Tuesday, January 18, 2022

How to Update a Thrift Store Lampshade and Lamp

I always check the lamp shelves at the local thrift stores. There is typically a plethora of discarded lamps, all different shapes and styles. I recently refound this wood lamp that I purchased for $4 a few years ago at the thrift store (it got tucked away and forgotten). I decided I needed to find a shade for it. Because the lamp had a harp, which I like because it helps the lamp to stand a little taller without showing the bulb, I wanted to find a shade that would fit onto the harp. Often thrift store shades are the type that have the circle piece that fits on the socket part or the shade that clips onto the lightbulb. I found just what I needed for $4 at the thrift store last week. HINT: If your thrift store doesn't let you know something has been tested and works, you can usually find a plug in the store and many of the lamps have bulbs in them that you can use to the lamp before buying it.
thrift store lamp and lampshade before

I liked that wood on the lamp, but wanted a more organic, casual shade so I decided to dy some fabric to recover the thrift store lampshade.

How to Update a Thrift Store Lampshade and Lamp
This lamp is taller than what I had here which makes it better for reading, and it is warmer and more boho looking--more me.
How to Update a Thrift Store Lampshade and Lamp
I used a piece of unbleached, nubby muslin for the lampshade. I cut a rectangle about four inches wider than the lampshade height and 3 inches longer than the shade circumference. I ironed it before dying it.
use muslin to recover a lampshade
I wanted a dip-dyed look, something that looked irregular and organic. I didn't have any fabric dye at home so I used about a Tbsp. of acrylic craft paint, white vinegar, and water (equal parts water and vinegar). I mixed this up well. I could have used food coloring or blueberries as dye as well since this item isn't going to be washed at all like clothing would be. Stir it up well, protect your surface with an old towel.
homemade fabric dye
I dipped the fabric in the dye and let it sit, resting against the vinegar bottle, for about 15 minutes. If I wanted darker dye I would use more paint and would have soaked it longer. To keep your upper fabric portion free of color, be sure to keep your hands clean while touching the fabric.
partially soak fabric in dye
Ehen I took the fabric out of the dye I rinsed it in cold water and a splash of white vinegar. After drying the fabric, I ironed it again. Using spray adhesive sprayed onto the shade, I attached the fabric, leaving the vertical seam where the fabric meets unglued, as well as the top and bottom raw edges. The spray adhesive allows you to reposition the fabric and smooth out wrinkles. Make sure the seam will be over the existing seam on the lampshade.

Trim the top and bottom fabric edge about 1/2" from the wire ring shade edges using sharp fabric scissors.
recover a thrift store lampshade
Using a hot glue gun on low temperature (save those fingertips), glue the inside ring of the lamp shade and attach the fabric, working in 4-5" segments.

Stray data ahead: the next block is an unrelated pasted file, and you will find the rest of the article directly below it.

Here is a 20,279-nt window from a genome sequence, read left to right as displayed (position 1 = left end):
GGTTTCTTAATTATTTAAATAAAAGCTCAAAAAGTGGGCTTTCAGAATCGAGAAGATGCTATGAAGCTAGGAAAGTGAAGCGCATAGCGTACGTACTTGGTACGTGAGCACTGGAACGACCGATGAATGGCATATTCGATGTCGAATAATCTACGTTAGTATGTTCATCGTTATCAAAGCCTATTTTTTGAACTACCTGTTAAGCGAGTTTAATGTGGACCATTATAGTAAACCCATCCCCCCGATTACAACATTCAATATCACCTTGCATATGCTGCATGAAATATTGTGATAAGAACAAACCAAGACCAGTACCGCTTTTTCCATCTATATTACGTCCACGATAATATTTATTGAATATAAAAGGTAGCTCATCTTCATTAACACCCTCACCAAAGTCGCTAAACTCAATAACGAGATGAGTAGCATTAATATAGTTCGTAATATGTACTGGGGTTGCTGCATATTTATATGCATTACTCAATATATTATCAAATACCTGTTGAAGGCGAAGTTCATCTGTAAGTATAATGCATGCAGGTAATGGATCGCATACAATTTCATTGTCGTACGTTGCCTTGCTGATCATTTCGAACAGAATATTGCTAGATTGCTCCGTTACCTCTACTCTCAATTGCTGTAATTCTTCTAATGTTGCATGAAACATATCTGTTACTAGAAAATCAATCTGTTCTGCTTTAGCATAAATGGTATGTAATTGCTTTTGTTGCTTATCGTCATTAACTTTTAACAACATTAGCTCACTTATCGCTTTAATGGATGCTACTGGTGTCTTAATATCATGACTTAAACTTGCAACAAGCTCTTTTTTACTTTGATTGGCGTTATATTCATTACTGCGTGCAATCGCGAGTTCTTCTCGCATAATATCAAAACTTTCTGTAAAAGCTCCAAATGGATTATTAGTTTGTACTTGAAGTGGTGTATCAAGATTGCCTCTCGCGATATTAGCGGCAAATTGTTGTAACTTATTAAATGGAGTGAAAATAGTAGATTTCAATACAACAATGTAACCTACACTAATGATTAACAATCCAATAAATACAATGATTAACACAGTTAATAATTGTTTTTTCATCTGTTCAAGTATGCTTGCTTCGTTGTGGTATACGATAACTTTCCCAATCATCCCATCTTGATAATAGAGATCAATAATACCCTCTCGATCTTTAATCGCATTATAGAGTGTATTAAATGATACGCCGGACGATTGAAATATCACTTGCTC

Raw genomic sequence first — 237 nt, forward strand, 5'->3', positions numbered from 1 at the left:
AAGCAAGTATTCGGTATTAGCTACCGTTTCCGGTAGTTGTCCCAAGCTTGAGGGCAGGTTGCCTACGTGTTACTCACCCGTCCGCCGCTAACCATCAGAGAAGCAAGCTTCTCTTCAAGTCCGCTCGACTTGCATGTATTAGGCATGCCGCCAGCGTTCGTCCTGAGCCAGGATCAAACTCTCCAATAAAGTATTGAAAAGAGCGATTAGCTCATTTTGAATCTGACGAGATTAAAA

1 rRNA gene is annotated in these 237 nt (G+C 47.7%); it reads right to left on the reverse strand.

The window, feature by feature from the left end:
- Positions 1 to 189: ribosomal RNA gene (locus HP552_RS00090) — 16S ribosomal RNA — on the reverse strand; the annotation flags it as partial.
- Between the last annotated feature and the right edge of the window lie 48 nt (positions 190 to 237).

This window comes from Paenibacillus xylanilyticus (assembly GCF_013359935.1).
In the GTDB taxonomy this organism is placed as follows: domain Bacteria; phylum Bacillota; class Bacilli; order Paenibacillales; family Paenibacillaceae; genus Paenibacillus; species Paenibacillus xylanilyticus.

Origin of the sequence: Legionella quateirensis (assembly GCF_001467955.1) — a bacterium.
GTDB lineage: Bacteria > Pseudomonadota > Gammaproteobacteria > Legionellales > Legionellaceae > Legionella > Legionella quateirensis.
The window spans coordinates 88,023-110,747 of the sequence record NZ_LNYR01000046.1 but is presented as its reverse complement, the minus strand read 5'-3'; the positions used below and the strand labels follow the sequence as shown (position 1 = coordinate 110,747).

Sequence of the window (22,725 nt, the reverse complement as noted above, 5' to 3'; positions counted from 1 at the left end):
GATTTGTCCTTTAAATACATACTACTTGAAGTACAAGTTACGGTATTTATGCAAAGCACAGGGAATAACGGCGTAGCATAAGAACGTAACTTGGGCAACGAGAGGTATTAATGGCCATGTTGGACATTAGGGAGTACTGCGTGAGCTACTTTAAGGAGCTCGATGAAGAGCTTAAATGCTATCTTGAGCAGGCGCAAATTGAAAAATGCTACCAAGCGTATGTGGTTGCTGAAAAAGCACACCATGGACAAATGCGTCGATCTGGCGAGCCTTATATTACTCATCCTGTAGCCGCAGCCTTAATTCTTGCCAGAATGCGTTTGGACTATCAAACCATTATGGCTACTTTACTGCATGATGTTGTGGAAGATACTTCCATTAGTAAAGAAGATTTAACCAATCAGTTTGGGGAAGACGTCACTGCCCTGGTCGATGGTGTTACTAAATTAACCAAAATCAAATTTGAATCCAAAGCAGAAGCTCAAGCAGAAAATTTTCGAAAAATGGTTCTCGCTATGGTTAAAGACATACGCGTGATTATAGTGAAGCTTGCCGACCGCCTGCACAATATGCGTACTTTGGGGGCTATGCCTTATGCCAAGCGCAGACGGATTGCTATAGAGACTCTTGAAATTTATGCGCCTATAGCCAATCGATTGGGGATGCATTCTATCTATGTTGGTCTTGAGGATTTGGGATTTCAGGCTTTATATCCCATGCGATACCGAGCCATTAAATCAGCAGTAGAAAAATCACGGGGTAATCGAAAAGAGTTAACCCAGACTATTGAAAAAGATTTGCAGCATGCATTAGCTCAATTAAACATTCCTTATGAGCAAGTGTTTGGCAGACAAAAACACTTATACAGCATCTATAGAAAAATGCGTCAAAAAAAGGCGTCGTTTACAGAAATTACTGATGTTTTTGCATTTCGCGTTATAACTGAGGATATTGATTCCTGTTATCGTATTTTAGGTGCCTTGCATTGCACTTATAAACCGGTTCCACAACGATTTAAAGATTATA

hot glue the fabric to the lampshade edge
Using a dull, but thin knife blade (I used the rounded back edge of this knife, not the cutting edge), gently press the raw fabric edge under the lampshade ring wire. You don't want to separate the metal ring from the original shade. Trim excess fabric as needed and strings so that when you turn the lamp on. the shade looks clean and neat on the inside too. I started with the top of the shade, but I would recommend you started with the end that you will see the least. i.e., if it is a table lamp and you will be looking down on the shade while standing, start with the bottom edge. This is just to let you get the hang of what you are doing, your second edge will probably be a little neater.
How to Update a Thrift Store Lampshade and Lamp
Because the harp was already an antique brassy color, I used Rub-n-Buff on the lampshade bracket to age the silver.
antique gold rub-n-buff
I also taped off the base of the wood lamp and used an old, small paintbrush to apply 
Rub-n-Buff to the edge of the lamp base.
antique gold rub-n-buff on a lamp
I set the lamp on an old dictionary. The book adds a little height and color.
set a lamp on an old book
Turn the lamp on to make sure all of the lampshade strings are trimmed and that the shade looks clean and neat.
How to Update a Thrift Store Lampshade and Lamp
I love the uneven dye edge on the lampshade and how the color is a little darker in the middle of the shade on the edge of the dye area.
How to Update a Thrift Store Lampshade and Lamp
And, I love having a taller lamp than what I had next to the couch.
How to Update a Thrift Store Lampshade and Lamp
Upcycled thrift store and garage sale finds help me to decorate my home not only on a budget, but they also make my home unique, warm, personal.
How to Update a Thrift Store Lampshade and Lamp

1 comment:

  1. The lamp turned out great! Dying the fabric was a great move. Really gave the lamp an updated & cool look!


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